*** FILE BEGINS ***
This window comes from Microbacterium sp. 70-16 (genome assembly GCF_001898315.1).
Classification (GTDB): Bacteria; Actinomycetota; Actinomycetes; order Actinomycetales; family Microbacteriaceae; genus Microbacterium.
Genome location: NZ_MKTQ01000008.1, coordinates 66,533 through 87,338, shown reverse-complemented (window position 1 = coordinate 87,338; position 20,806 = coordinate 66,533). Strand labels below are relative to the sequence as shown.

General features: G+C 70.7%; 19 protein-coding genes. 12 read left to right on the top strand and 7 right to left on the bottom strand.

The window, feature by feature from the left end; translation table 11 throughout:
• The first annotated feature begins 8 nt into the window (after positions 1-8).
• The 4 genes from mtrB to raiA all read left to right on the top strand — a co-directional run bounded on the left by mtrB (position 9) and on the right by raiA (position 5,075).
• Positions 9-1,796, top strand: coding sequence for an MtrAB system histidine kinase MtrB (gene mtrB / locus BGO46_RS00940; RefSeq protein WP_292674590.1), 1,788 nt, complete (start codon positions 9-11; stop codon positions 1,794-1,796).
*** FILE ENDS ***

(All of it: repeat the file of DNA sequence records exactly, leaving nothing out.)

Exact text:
This window comes from Microbacterium sp. 70-16 (genome assembly GCF_001898315.1).
Classification (GTDB): Bacteria; Actinomycetota; Actinomycetes; order Actinomycetales; family Microbacteriaceae; genus Microbacterium.
Genome location: NZ_MKTQ01000008.1, coordinates 66,533 through 87,338, shown reverse-complemented (window position 1 = coordinate 87,338; position 20,806 = coordinate 66,533). Strand labels below are relative to the sequence as shown.

General features: G+C 70.7%; 19 protein-coding genes. 12 read left to right on the top strand and 7 right to left on the bottom strand.

The window, feature by feature from the left end; translation table 11 throughout:
• The first annotated feature begins 8 nt into the window (after positions 1-8).
• The 4 genes from mtrB to raiA all read left to right on the top strand — a co-directional run bounded on the left by mtrB (position 9) and on the right by raiA (position 5,075).
• Positions 9-1,796, top strand: coding sequence for an MtrAB system histidine kinase MtrB (gene mtrB / locus BGO46_RS00940; RefSeq protein WP_292674590.1), 1,788 nt, complete (start codon positions 9-11; stop codon positions 1,794-1,796).